Q.    A little birdy told me that not only is there a 4th Jane Jameson book in the making, but two spin-offs with Half-Moon Hollow characters. Which characters? Any spoilers/teasers you're free to share? 

There WILL be a fourth Jane book published in March 2012. It's still untitled, and I can't tell you much beyond the fact that Jane and Gabriel will be planning their wedding... and you know that's not going to go smoothly. There will be two Half-Moon Hollow spin-off books, but I can't reveal anything about the plots. I can say that the characters will know Jane and she will appear in the books. But only as a background character.


Q.   I already mentioned that your preternatural books are hilarious, and I'm sure you know how rare that is. What gave you the idea of doing an urban fantasy comedy?
I've always been interested in the paranormal. I checked those "Mysteries of the Paranormal" non-fiction books out of the school library so many times that the librarian sent a concerned note home to my mom. I loved Buffy and Angel, any show that mixed humor and horror won my undying loyalty. So when I decided to write, it was a natural fit that I would write about the supernatural.  

Friday, February 25, 2011

How to Flirt with a Naked Werewolf

“You bit me! . . . Again!”
“It’s a good thing. It means you’re mine. The scar is a public declaration. It means you’re my mate. It means no other wolf can claim you.  It means you’re under my protection and the protection of my pack. . . . It’s no different than me peeing on your door step.”
 “You peed on my door step!?”

  • How to Flirt with a Naked Werewolf  (February 22, 2011) – 4 out of 5
  • The Art of Seducing a Naked Werewolf  (March 29, 2011)

Author:  Molly Harper
Narrator:   Amanda Roncini - 3 out of 5

A native of Mississippi who grew up under the oppressive home-schooled, granola-eating tyranny of two uber-hippie parents, soon-to-30-year-old Mo experiences a late quarter-life crisis and runs away to Grundy, Alaska, to discover herself.  She discovers herself stuck in the middle of a frozen winter wilderness, surrounded by starving werewolves.  Good thing Mo can cook!  In this romantic pseudo-mystery comedy, Mo and Cooper, Mo’s sexy yet surly self-exiled werewolf neighbor, fall in love and make peace with their respective families.

“What do you want from me, Maggie?  My advice? My Absolution?  Go forth, and be a bitch no more.”

Preternaturally Funny:
What sets Molly Harper’s writing apart from the typical urban fantasy/paranormal romance novel is her uniquely comedic voice. If you’re familiar with her Jane Jameson series, this will come as no surprise.  If you’re not, don’t drink anything while listening to this audiobook. Consider yourself warned.  Naked Werewolf relies mostly on hyperbole and absurd juxtaposition.  Mo’s parents aren’t just aging hippies – they own an organic vegan farm.  Mo’s mom refused to go to her college graduation because it would be giving into the man.  Mo’s mom once walked in on Mo and a guy getting it on, and instead of walking out, she started lecturing the couple on the positives of tantric sex.  Mo’s mom isn’t just overbearing, she calls Mo up at 3 a.m. every year on Mo’s birthday to re-tell the story of her water birth in graphic detail.  Something Mo’s college roommates really appreciated.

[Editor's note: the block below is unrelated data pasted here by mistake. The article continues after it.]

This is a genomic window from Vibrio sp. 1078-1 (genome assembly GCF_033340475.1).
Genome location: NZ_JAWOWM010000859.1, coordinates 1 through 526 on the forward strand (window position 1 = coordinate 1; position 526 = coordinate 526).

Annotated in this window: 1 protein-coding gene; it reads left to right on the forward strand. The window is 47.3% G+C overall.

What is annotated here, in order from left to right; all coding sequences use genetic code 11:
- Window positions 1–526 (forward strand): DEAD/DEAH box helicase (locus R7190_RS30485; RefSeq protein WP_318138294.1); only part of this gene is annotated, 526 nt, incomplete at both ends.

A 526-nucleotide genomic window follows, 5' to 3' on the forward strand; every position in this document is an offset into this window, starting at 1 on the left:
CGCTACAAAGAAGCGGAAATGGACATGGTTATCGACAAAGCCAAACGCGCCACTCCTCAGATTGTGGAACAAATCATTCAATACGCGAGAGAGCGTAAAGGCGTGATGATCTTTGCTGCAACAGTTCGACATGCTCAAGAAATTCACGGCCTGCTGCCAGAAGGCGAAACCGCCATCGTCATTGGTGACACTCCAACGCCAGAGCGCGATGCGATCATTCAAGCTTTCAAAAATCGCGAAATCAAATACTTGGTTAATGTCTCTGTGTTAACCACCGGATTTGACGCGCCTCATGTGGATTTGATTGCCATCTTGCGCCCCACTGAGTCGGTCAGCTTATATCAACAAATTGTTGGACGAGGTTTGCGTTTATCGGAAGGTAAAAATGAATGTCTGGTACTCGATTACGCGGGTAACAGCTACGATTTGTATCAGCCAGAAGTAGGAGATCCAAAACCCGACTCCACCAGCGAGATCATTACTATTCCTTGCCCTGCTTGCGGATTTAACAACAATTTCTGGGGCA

The comedy makes Naked Werewolf narrator-driven as opposed to plot-driven or even character-driven. In other words, it’s a bit slow on the action and heavy on the reminiscing.  Considered a cardinal sin for popular novel writing, Naked Werewolf starts out by giving the listener a full biography of Mo, from her birth, to her high school years, to why she’s in Alaska. Another cardinal rule broken, Molly Harper gives us at least a dozen similar characters for the usual residents of Grundy in the first few chapters.  I re-listened to that first hour of the audiobook before continuing on. Why?  Because it was just that funny.  I wasn’t lost, I wasn't confused. I just wanted to hear again about the guy who looks like Yosemite Sam, the guy who looks like Blue, and the waitress who looks like the girl next door “if you live next door to a cathouse.” I wanted to hear again about how Mo clawed her way to public school.  It’s like listening to Bill Maher’s Decider, lines from the audiobook kept popping into my head all day.  I wanted to hear it again badly enough to start over from the beginning.